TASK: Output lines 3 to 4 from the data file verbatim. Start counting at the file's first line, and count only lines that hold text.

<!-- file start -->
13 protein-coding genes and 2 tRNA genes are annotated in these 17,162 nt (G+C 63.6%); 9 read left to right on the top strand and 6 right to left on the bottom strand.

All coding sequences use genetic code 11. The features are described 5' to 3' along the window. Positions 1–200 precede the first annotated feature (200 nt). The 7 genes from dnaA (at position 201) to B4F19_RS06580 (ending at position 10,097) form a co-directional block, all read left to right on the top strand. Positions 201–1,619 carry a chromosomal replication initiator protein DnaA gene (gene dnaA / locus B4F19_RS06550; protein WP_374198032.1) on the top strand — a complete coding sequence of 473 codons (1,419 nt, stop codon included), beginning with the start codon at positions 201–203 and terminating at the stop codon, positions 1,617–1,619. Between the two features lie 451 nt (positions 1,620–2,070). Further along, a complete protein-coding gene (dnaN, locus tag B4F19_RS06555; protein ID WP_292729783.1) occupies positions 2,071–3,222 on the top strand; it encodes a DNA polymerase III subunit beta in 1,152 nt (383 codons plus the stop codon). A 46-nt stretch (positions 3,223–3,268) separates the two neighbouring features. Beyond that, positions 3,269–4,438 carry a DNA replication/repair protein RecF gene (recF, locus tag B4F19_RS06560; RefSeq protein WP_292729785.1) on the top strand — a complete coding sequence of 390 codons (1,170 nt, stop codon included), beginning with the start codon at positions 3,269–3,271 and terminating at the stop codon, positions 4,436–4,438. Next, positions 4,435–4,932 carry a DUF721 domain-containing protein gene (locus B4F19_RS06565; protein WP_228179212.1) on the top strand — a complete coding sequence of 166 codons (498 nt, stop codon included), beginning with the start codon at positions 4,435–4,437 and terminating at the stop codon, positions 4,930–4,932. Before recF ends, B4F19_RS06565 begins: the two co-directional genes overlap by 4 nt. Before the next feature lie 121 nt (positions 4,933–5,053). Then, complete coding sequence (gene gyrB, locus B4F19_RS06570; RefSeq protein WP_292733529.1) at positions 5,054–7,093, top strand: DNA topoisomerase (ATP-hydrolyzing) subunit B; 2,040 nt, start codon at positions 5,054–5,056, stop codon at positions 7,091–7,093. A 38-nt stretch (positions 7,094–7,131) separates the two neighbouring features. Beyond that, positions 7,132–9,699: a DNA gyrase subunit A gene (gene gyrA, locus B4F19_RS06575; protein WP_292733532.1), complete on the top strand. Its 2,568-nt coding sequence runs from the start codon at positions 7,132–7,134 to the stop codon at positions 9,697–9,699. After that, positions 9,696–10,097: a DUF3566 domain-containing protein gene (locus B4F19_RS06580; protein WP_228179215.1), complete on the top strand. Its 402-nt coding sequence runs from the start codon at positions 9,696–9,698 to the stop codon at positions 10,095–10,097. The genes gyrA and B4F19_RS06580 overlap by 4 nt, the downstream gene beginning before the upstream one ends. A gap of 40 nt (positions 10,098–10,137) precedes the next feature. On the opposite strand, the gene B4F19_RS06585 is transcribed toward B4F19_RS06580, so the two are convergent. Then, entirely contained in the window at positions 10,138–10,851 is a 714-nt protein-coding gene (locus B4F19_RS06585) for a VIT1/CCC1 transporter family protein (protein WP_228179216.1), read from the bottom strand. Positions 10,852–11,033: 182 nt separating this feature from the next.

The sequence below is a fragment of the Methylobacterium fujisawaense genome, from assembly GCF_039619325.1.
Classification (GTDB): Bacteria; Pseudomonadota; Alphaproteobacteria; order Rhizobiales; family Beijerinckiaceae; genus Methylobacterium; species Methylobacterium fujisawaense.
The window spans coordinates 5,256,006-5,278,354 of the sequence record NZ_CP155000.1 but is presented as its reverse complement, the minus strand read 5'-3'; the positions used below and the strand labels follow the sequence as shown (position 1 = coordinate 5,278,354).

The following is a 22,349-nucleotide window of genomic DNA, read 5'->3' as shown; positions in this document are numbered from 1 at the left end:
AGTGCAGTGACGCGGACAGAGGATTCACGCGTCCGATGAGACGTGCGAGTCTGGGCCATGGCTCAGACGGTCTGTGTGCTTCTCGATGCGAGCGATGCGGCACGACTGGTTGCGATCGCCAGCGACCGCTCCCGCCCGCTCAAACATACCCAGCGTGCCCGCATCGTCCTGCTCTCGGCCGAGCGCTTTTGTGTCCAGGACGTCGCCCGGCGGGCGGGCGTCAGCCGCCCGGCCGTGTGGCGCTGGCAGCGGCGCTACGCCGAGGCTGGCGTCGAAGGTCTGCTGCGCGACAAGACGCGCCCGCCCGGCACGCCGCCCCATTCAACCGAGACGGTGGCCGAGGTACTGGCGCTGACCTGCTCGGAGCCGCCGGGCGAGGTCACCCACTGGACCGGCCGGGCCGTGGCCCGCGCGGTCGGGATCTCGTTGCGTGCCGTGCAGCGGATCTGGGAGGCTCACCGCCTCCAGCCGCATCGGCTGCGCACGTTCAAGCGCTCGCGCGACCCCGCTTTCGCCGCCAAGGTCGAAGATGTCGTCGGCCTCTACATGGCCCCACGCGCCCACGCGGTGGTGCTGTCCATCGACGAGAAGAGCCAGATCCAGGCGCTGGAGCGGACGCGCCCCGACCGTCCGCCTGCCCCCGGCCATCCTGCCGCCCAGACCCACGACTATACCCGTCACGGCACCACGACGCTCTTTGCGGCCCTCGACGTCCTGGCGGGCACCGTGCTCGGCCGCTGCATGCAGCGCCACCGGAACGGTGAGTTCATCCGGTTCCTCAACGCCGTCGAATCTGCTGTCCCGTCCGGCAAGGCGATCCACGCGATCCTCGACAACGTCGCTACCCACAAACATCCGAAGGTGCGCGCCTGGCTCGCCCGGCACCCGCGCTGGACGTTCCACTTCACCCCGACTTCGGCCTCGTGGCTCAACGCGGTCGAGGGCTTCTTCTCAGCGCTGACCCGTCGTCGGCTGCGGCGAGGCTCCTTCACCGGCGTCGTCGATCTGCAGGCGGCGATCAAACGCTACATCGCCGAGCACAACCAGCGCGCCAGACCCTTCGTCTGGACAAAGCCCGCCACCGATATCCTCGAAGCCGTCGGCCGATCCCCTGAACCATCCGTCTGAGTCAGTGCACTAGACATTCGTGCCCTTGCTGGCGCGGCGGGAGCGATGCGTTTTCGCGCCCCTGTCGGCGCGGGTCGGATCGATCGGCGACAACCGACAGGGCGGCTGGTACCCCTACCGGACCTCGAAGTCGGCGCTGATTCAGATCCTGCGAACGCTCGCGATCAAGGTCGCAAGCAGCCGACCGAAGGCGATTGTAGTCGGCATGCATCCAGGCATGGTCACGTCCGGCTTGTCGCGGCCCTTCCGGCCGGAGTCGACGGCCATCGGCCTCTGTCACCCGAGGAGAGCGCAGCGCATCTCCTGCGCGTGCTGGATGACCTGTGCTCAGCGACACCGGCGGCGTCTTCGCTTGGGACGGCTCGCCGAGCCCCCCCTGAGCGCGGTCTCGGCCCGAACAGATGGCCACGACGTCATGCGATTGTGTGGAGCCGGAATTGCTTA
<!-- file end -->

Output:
The sequence below is a fragment of the Methylobacterium fujisawaense genome, from assembly GCF_039619325.1.
Classification (GTDB): Bacteria; Pseudomonadota; Alphaproteobacteria; order Rhizobiales; family Beijerinckiaceae; genus Methylobacterium; species Methylobacterium fujisawaense.